Today, the National Association of Realtors (NAR) released their Pending Home Sales Report for March showing a significant 5.3% increase since February and a whopping 21.2% increase compared to March 2009 as buying activity picked up in advance of the second (and final) expiration of the government housing tax gimmick that ended in April.
Meanwhile, the NARs chief economist Lawrence Yun suggests that this second stimulus surge will result in lower sales immediately following the expiration but "self-sustaining" sales beyond that.
"Clearly the home buyer tax credit has helped stabilize the market. In the months immediately following the expiration of the tax credit, we expect measurably lower sales, ... Later in the second half of the year, and into 2011, home sales will likely become self-sustaining if the economy can add jobs at a respectable pace, and from a return of buyer demand as they see home values stabilizing."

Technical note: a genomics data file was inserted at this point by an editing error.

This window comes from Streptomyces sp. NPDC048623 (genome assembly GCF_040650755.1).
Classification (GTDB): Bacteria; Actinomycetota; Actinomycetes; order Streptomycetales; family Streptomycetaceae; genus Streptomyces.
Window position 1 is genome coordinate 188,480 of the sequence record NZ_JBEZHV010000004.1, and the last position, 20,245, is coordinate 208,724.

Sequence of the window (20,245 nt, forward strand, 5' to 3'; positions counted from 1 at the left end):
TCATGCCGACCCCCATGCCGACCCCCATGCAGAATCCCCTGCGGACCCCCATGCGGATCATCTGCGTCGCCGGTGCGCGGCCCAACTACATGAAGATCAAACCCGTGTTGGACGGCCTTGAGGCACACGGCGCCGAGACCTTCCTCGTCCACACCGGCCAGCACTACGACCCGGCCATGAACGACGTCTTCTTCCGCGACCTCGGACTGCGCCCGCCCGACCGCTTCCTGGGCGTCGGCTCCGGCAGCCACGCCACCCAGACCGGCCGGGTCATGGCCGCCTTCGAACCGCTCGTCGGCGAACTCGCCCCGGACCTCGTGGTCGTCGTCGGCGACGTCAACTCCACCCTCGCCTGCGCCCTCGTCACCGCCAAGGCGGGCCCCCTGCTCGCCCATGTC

It appears that Yun believes that the government cleared the massive residential real estate market by simple subsidy.
Although the real test is truly ahead, its important to consider the continued effect of the artificially low interests rates for FHA, Fannie and Freddie backed home mortgages.
If rates gradually rise, lending standards continue to tighten, foreclosures rise and prices fall as appears to be the likely trends for the remainder of 2010, the "organic" trend will likely look less like a "stabilization" and more like a grind-down.
The following chart shows the national pending home sales index along with the percent change on a year-over-year basis as well as the percent change from the peak set in 2005 (click for larger version).